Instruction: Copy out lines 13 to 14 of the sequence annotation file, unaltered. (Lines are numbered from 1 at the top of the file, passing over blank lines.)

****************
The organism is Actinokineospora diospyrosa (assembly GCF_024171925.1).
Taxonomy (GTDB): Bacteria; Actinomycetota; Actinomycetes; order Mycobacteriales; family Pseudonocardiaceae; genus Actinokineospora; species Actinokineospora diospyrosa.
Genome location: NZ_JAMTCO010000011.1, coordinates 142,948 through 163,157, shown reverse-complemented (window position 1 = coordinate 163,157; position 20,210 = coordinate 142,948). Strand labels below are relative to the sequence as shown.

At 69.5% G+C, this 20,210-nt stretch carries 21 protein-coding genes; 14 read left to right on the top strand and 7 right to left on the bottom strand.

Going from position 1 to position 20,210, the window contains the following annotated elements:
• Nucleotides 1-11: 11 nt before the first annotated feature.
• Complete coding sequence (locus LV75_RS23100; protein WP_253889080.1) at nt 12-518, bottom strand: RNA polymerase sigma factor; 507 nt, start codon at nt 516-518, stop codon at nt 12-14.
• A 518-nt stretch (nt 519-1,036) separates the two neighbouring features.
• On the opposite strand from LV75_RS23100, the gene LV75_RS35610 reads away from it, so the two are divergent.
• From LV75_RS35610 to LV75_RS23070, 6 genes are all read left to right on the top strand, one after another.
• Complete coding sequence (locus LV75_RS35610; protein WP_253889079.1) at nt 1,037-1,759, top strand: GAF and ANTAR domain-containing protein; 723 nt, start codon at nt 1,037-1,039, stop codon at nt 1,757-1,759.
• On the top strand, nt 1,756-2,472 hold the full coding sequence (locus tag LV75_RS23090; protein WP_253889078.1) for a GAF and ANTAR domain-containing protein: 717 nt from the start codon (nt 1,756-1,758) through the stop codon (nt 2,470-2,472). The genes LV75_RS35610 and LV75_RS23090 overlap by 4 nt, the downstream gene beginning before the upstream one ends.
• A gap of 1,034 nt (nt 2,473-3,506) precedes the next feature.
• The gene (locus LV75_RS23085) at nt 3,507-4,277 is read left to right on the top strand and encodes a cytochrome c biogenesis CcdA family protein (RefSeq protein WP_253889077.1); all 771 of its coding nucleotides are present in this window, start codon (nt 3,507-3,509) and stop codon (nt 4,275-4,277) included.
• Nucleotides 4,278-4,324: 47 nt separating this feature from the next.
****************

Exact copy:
• A gap of 1,034 nt (nt 2,473-3,506) precedes the next feature.
• The gene (locus LV75_RS23085) at nt 3,507-4,277 is read left to right on the top strand and encodes a cytochrome c biogenesis CcdA family protein (RefSeq protein WP_253889077.1); all 771 of its coding nucleotides are present in this window, start codon (nt 3,507-3,509) and stop codon (nt 4,275-4,277) included.